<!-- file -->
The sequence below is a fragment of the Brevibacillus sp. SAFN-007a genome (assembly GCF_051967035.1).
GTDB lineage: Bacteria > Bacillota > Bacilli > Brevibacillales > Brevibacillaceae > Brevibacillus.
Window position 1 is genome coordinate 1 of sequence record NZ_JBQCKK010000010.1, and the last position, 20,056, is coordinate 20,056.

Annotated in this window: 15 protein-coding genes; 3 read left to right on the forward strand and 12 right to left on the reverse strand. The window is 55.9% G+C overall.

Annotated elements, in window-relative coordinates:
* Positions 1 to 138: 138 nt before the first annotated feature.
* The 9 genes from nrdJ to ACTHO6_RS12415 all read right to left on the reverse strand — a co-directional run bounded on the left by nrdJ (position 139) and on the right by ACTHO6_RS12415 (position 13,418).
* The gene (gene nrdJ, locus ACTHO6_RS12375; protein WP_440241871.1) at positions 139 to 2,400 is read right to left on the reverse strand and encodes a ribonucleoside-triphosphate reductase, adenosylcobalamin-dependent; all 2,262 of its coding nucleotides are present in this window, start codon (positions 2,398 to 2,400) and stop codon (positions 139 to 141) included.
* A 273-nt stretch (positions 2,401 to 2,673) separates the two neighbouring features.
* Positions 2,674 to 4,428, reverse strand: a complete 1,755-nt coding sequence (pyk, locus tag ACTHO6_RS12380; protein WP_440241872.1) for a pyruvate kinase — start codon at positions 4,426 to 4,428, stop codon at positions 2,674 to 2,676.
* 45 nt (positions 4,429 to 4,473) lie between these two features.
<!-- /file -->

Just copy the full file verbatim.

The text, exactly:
The sequence below is a fragment of the Brevibacillus sp. SAFN-007a genome (assembly GCF_051967035.1).
GTDB lineage: Bacteria > Bacillota > Bacilli > Brevibacillales > Brevibacillaceae > Brevibacillus.
Window position 1 is genome coordinate 1 of sequence record NZ_JBQCKK010000010.1, and the last position, 20,056, is coordinate 20,056.

Annotated in this window: 15 protein-coding genes; 3 read left to right on the forward strand and 12 right to left on the reverse strand. The window is 55.9% G+C overall.

Annotated elements, in window-relative coordinates:
* Positions 1 to 138: 138 nt before the first annotated feature.
* The 9 genes from nrdJ to ACTHO6_RS12415 all read right to left on the reverse strand — a co-directional run bounded on the left by nrdJ (position 139) and on the right by ACTHO6_RS12415 (position 13,418).
* The gene (gene nrdJ, locus ACTHO6_RS12375; protein WP_440241871.1) at positions 139 to 2,400 is read right to left on the reverse strand and encodes a ribonucleoside-triphosphate reductase, adenosylcobalamin-dependent; all 2,262 of its coding nucleotides are present in this window, start codon (positions 2,398 to 2,400) and stop codon (positions 139 to 141) included.
* A 273-nt stretch (positions 2,401 to 2,673) separates the two neighbouring features.
* Positions 2,674 to 4,428, reverse strand: a complete 1,755-nt coding sequence (pyk, locus tag ACTHO6_RS12380; protein WP_440241872.1) for a pyruvate kinase — start codon at positions 4,426 to 4,428, stop codon at positions 2,674 to 2,676.
* 45 nt (positions 4,429 to 4,473) lie between these two features.